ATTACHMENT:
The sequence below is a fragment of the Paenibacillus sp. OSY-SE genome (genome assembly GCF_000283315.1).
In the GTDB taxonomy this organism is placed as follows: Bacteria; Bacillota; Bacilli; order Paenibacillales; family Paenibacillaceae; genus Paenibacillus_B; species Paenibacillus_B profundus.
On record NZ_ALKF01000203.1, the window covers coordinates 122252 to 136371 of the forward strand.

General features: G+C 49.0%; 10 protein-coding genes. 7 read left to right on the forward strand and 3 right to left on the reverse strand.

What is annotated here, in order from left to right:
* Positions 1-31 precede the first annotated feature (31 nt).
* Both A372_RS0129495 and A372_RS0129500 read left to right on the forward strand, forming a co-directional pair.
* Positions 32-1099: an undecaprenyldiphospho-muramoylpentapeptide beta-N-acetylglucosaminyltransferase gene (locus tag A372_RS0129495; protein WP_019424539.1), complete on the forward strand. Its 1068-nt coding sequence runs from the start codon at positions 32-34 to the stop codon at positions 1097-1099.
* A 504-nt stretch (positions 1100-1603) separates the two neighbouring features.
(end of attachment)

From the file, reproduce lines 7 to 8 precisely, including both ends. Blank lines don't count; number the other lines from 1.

* Both A372_RS0129495 and A372_RS0129500 read left to right on the forward strand, forming a co-directional pair.
* Positions 32-1099: an undecaprenyldiphospho-muramoylpentapeptide beta-N-acetylglucosaminyltransferase gene (locus tag A372_RS0129495; protein WP_019424539.1), complete on the forward strand. Its 1068-nt coding sequence runs from the start codon at positions 32-34 to the stop codon at positions 1097-1099.